Box jellyfish are responsible for deaths and injuries in Thailand, Malaysia, Philippines, Indonesia and throughout South-East Asia. In Thailand, awareness and safety are improving though proper precautions still need to be taken here and in less prepared nearby countries. All you need to know about safety, stings and the world's most venomous animal is right here. From 2019 posts will be reduced but check for updates and email if you have questions. Dedicated to Moa Bergman (02/03/97-03/04/08).
Phuket Installs Jellyfish Treatment Vinegar Poles & Signs
Phuket's independent English-speaking online newspaper, reports today that "the Phuket Marine Biological Centre and Phuket Public Health have set up
jellyfish awareness posters and sting treatment stations along Phuket's popular
west coast beaches."
The article tells
us that unnamed officials insist that this is a precautionary measure only and
not a response to an increase in jellyfish stings.
Interestingly, we’re told later in the
article that officials are not talking: “The fact that the key public health
bodies for the region have installed jellyfish awareness stations on Phuket's
west coast but do not wish to talk about them is equally puzzling.
Rumors, gossip, false reports and needless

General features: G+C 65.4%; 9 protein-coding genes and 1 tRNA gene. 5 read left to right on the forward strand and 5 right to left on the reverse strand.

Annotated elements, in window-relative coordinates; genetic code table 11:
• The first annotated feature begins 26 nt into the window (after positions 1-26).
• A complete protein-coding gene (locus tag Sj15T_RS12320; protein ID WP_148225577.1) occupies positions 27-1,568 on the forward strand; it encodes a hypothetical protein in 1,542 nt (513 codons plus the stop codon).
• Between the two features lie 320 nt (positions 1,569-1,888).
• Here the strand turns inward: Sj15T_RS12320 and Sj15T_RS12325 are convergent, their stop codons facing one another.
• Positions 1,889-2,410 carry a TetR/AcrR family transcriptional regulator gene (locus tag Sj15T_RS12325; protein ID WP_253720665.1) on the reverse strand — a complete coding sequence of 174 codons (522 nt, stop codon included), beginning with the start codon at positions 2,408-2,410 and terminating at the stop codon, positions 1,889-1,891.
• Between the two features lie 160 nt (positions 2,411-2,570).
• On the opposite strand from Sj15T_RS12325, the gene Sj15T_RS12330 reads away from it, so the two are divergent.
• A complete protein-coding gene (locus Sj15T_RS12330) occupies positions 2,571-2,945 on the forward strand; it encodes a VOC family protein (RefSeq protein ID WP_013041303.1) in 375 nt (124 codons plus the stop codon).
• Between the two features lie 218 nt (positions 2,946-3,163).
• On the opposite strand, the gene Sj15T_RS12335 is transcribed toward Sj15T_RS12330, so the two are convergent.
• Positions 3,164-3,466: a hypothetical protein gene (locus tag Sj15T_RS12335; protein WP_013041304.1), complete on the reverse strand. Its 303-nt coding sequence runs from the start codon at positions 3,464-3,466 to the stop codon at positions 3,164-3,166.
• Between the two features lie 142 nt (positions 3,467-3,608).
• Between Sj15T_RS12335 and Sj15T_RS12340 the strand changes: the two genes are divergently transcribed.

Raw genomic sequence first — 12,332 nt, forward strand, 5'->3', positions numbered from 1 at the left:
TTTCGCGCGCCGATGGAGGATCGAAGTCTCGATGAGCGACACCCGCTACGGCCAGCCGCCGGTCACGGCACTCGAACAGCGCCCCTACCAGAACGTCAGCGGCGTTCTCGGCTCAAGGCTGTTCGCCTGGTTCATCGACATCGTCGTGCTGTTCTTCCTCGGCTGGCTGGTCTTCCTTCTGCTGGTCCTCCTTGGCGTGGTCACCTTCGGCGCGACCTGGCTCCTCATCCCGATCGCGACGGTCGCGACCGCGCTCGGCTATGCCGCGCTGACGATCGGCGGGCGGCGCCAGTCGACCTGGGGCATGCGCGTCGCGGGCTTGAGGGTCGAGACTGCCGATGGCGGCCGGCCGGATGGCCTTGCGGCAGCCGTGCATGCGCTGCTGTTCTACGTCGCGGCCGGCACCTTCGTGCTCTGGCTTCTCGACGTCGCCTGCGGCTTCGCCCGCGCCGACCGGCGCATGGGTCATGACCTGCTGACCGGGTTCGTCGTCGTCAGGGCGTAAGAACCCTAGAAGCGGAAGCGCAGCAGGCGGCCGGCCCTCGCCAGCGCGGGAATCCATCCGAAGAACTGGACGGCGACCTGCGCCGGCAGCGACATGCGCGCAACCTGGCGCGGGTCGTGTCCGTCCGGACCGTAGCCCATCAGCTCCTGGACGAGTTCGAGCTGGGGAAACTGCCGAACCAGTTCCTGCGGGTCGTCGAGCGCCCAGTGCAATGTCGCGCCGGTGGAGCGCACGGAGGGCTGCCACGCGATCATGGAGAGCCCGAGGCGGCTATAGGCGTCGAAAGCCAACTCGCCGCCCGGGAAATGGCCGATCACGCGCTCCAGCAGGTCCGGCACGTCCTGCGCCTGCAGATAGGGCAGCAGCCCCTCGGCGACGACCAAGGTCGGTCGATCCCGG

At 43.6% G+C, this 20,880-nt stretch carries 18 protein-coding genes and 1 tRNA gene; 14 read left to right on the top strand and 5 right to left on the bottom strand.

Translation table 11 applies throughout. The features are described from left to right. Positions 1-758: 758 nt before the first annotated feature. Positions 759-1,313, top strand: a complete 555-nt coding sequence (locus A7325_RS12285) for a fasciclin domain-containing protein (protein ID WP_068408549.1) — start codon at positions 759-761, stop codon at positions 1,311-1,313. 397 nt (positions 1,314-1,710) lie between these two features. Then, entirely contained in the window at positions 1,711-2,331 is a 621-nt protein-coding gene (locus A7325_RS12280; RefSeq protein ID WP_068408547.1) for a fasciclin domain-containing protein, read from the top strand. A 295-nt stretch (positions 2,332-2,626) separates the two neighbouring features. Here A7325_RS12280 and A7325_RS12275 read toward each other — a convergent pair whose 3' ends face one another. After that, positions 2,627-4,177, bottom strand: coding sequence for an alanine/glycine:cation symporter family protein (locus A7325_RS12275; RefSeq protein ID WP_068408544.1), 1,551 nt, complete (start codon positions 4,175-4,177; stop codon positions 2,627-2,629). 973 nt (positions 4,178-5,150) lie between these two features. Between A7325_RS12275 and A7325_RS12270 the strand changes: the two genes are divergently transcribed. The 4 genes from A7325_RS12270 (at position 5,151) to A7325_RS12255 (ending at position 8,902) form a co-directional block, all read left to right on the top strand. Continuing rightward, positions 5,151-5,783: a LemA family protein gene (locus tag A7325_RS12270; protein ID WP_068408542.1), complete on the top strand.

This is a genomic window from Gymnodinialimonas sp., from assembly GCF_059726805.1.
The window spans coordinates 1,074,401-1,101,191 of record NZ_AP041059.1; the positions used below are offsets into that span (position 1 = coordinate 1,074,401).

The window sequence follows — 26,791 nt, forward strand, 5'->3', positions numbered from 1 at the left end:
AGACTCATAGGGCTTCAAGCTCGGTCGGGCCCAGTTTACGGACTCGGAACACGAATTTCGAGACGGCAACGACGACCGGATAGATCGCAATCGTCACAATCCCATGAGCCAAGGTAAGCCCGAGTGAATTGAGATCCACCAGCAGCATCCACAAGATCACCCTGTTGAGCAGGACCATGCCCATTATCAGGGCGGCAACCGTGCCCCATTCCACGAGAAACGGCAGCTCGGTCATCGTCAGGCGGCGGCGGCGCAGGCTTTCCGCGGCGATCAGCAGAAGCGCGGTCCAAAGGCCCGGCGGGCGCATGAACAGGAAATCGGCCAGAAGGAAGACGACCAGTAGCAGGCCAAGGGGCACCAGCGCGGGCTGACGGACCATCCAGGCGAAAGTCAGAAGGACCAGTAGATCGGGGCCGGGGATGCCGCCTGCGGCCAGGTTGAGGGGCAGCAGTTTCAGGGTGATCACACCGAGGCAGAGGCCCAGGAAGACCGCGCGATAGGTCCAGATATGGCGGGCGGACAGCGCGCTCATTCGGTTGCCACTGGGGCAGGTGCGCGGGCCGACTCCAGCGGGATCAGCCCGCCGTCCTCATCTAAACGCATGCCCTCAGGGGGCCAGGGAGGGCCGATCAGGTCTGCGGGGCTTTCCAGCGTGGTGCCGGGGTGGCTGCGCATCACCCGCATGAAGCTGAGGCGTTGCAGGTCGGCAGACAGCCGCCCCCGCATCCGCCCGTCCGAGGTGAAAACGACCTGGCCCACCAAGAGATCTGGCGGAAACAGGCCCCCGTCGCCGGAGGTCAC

fears are put to rest in only one way in the 21st century: by health bodies
being absolutely transparent and making public safety and health issues
their one and only priority.
In all cases,
this means truthfully telling people what's happening.”
Not sure what
this is all about.
The PMBC and
health officials should be applauded for the initiative that follows on from
recent similar installations in Satun Province and the hard work of locals on
Kohs Mak and Kood.
Are they not
telling us the real reasons for the installations? Is any data on jellyfish and
sting numbers on Phuket available? There does not seem to be any made public.
There must be something somewhere as the Bangkok bean-counters wouldn’t be
paying for this for nothing.
Or are officials
concerned that not everyone will stand up and cheer? There’s big money, high
stakes and a lot of shit that goes down on Phuket. Are they perhaps a little
fearful of putting their name to something that could be perceived as scaring
The lack of
transparency is a concern as stated by Phuketwan, it follows on from the head
in the sand mentality that existed – still does to a point – pre-2009. If news
of a fatality or serious envenomations were to hit the headlines; indeed, if
they were shown to have occurred and consequently covered up, Phuket would be
in big trouble. Potential for panic.
Anyway, there are
as of January 2013 11 new dangerous jellyfish signs and vinegar poles installed
on Phuket’s beaches. Hopefully they will be left to serve their purpose of
protecting beach users and not defaced or damaged or destroyed.
Great work PMBC,
but please speak up adhering to your advertised objectives (in English) of
conducting studies, educating and raising public awareness. We’d love to hear
from you. As would the vast majority of the people most at risk on these beaches
who do not log on to your website and do not speak Thai.
The signs by the
way are in Thai and English.
The beaches are Patong
and Sirinath National Park near Phuket Airport (2 stations) and single stations
at Nai Yang, Nai Thon, Bang Tao, Surin, Kata, Kamala, Karon and Nai Harn.